Adequate Sleep

It’s 3 o’clock in the morning and I am wide awake…again! Insomnia is, to me, one horrible side effect of Tamoxifen.

Getting adequate sleep — and the right kind of sleep — is important to good health. Yet, as a breast cancer patient, I now have difficulty sleeping. So, what causes such sleep problems, and what can be done about them?

Sleep disturbances during breast cancer treatment can have many sources, including the emotional toll of a cancer diagnosis, the physical impact of its treatment and the side effects of medications, often including those prescribed to reduce other treatment-related side effects.

The same therapies that help save lives can keep me from getting the sleep I need. Sleep-disrupting side effects include:

fatigue

pain

night sweats or hot flashes

nausea and other gastrointestinal problems, such as diarrhea and constipation

anxiety

Pain is the problem some nights, better pain control might be the answer. Ibuprofen is what I was told to take…then they read my chart…oh, you’re allergic. Well, if it gets too, bad we can prescribe you Percodan (aspirin and oxycodone) or another pain reliever. No, thanks! Another pill! I feel like a pharmacy, already.

Patients whose cancer needs estrogen to grow — known as estrogen receptor-positive breast cancer — may be prescribed Nolvadex (tamoxifen), which reduces the estrogen available to cancer cells.

Tamoxifen can slow tumor progression and reduce the risk of recurrence. Unfortunately, it may also induce insomnia and sleep-disrupting hot flashes and night sweats.

Anxiety and depression can also interfere with sleep, as can a lack of or reduction in exercise.

If you’re facing any of these sleep problems, you do have options. Either quit taking the stuff or have your doctor review all your prescription and over-the-counter (OTC) medications, including herbal remedies and dietary supplements, to see if they’re contributing to your difficulties. Your physician might suggest changing your daily medication schedule to lessen the problems.

Altering other aspects of your daily or nighttime routine can also help. Try to practice good “sleep hygiene,” which requires maintaining a consistent schedule for waking and sleeping, and avoiding anything near bedtime that could cause sleep to be more difficult.

Set a regular bedtime and wake-up schedule, and stick to it. Which is not an easy task…

Get daily exercise, but not within 3 hours of retiring to bed. Which means I have to get up at 4:30 am, get in my exercise, shower, get the g-baby up, get her fed and ready for school, take her to school and then go to work. Because when you get off work at six, go home, fix dinner and eat, it is too close to bed time to exercise.

Avoid caffeine after 3 p.m., or earlier if it still causes problems. This has never been a problem until starting Tamoxifen. Before it, I could drink coffee right up to the point of laying down. Now, I have to put it down. Water, tea and juice…mostly water…sometimes I feel like I am drowning!

Resist napping, especially in the afternoon. Funny…working and naps don’t mix…bosses aren’t too keen on their employees napping at work. This is definitely not a problem with me.

Monitor your fluid intake. As evening nears, don’t drink so much that you’ll be up during the night. This is probably that drowning feeling…I get up and pee at least once. And then drink more water before I lay back down.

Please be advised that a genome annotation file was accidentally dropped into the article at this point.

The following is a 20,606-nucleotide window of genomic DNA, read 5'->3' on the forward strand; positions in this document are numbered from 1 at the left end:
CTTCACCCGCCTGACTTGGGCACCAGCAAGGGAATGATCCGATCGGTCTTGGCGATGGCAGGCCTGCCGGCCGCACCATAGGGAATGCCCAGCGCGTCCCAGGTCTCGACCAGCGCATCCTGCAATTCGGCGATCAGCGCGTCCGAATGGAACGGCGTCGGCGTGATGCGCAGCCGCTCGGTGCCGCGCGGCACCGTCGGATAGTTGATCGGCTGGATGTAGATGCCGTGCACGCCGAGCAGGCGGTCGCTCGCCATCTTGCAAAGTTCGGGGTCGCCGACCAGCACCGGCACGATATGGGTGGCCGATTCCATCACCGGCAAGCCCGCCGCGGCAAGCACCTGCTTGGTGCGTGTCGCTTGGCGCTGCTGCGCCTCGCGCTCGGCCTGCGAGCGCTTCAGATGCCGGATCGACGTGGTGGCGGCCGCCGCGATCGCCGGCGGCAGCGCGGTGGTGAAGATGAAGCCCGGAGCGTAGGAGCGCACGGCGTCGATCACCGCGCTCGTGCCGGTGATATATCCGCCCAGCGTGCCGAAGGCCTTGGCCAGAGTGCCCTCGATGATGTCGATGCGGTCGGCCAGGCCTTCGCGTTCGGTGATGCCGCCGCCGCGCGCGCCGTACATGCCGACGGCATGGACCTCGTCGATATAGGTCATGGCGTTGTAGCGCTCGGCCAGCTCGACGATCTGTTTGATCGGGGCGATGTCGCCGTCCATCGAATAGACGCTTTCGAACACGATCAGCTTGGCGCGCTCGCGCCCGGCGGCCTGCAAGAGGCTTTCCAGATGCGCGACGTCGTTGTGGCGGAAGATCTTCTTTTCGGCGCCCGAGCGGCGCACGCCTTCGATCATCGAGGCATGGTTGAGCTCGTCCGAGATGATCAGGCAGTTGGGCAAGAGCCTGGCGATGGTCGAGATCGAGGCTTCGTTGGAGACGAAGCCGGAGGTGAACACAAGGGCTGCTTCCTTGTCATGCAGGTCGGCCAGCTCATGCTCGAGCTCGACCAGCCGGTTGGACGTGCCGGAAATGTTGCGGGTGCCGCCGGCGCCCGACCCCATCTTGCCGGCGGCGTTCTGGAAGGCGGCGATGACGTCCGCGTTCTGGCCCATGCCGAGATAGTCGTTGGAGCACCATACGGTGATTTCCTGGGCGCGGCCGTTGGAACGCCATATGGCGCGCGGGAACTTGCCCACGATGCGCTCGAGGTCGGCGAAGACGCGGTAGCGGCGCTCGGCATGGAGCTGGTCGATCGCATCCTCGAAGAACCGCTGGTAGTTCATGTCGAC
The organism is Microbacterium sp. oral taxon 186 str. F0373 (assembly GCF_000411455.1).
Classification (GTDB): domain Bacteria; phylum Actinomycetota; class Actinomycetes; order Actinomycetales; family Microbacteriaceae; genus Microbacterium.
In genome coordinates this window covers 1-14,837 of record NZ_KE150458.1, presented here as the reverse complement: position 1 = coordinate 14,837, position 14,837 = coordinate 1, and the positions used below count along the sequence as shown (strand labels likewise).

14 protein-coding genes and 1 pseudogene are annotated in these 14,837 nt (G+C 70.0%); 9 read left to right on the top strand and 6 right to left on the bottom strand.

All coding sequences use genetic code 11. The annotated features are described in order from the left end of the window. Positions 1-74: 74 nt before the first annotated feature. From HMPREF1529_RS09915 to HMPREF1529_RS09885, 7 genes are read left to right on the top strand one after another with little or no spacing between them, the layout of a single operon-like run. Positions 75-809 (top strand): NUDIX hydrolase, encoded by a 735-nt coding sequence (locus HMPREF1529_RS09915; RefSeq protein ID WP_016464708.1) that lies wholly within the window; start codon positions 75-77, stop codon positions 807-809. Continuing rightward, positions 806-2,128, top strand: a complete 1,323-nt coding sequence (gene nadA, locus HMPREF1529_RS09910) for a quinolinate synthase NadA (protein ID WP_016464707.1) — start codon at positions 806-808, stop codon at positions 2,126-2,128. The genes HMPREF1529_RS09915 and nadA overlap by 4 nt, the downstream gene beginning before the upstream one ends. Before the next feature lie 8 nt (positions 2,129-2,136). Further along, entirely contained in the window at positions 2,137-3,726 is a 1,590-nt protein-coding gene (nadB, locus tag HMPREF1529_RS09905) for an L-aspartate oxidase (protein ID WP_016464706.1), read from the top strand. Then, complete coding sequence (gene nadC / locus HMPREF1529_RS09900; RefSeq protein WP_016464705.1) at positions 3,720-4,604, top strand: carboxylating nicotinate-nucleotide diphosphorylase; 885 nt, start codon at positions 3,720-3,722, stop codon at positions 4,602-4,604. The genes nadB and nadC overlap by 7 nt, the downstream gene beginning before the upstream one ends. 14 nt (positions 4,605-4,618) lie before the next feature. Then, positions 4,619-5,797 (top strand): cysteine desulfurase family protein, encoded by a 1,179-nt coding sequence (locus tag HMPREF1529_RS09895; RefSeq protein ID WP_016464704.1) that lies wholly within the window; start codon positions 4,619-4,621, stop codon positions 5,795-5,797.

Avoid heavy snacks or alcohol within 3 hours of bedtime. I don’t snack before bed. And I don’t drink alcohol very often…like maybe two or three times a year…not a problem for me.

Reserve your bedroom for sleeping and sex. Keep the television and computer out of the bedroom.

Keep the room dark, quiet and cool. This I am guilty of…I lay down with the g-baby every night and watch a movie with her…but I am usually the one that falls asleep. She wakes me to turn off the tv.

Relax for an hour before bedtime by taking a bath or reading a book.

Practice relaxation techniques, such as deep breathing. If sleep doesn’t come after 20 minutes, get up and do something relaxing.

If anxiety or depression is the problem, you might consider therapy or a support group. Your physician might also recommend antidepressants or anti-anxiety medications. However, note that these medications can cause daytime drowsiness and other side effects.

Ambien might be an option, but this drug and other so-called sedative-hypnotics can also have significant downsides…and risk behaviors that could include preparing and eating food while asleep, as well as sleepwalking and sleep-driving.

Herbal remedies, such as St. John’s Wort, chamomile tea or black cohosh. There’s little scientific evidence for the effectiveness of these therapies, but they do have few or no side effects with short-term use of less than 6 months. It’s important to note, however, that patients on tamoxifen should avoid taking St. John’s wort; the supplement can reduce the amount of the drug in the body, and therefore its effectiveness. Black cohosh is said to combat the hot flashes of the menopausal transition and may help with those associated with estrogen-limiting medications, such as tamoxifen.

Needless to say, I am wide awake…feet cramping, hot flashes cooking me, having to pee every night around this time. Of which, none of it happened before Tamoxifen!

1 Comment

  1. I feel you. Insomnia is a horrid side effuck. I’ve found that medical marijuana is the best option for good, deep sleep for me. That and melatonin. Thanks for sharing what works for you!!

    Like

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